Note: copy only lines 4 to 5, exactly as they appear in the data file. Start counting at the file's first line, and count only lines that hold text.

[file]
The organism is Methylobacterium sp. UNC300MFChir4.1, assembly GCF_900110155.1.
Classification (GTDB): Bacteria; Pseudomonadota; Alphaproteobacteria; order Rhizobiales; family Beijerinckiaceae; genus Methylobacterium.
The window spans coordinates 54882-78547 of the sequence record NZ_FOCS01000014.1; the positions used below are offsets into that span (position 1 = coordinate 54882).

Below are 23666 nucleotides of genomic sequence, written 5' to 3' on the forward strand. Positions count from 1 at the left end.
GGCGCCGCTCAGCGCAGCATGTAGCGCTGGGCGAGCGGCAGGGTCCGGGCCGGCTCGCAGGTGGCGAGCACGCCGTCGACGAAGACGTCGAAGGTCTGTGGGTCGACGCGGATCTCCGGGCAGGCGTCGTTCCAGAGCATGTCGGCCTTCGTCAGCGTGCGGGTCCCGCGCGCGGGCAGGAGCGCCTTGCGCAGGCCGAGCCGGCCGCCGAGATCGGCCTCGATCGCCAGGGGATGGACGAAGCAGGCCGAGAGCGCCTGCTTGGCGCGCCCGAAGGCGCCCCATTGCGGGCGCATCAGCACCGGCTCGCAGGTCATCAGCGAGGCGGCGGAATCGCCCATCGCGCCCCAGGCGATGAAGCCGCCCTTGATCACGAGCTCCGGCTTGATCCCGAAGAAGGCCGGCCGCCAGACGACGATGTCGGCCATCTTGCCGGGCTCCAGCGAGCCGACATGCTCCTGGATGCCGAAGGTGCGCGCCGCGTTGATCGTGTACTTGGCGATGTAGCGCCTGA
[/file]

Below are 23666 nucleotides of genomic sequence, written 5' to 3' on the forward strand. Positions count from 1 at the left end.
GGCGCCGCTCAGCGCAGCATGTAGCGCTGGGCGAGCGGCAGGGTCCGGGCCGGCTCGCAGGTGGCGAGCACGCCGTCGACGAAGACGTCGAAGGTCTGTGGGTCGACGCGGATCTCCGGGCAGGCGTCGTTCCAGAGCATGTCGGCCTTCGTCAGCGTGCGGGTCCCGCGCGCGGGCAGGAGCGCCTTGCGCAGGCCGAGCCGGCCGCCGAGATCGGCCTCGATCGCCAGGGGATGGACGAAGCAGGCCGAGAGCGCCTGCTTGGCGCGCCCGAAGGCGCCCCATTGCGGGCGCATCAGCACCGGCTCGCAGGTCATCAGCGAGGCGGCGGAATCGCCCATCGCGCCCCAGGCGATGAAGCCGCCCTTGATCACGAGCTCCGGCTTGATCCCGAAGAAGGCCGGCCGCCAGACGACGATGTCGGCCATCTTGCCGGGCTCCAGCGAGCCGACATGCTCCTGGATGCCGAAGGTGCGCGCCGCGTTGATCGTGTACTTGGCGATGTAGCGCCTGA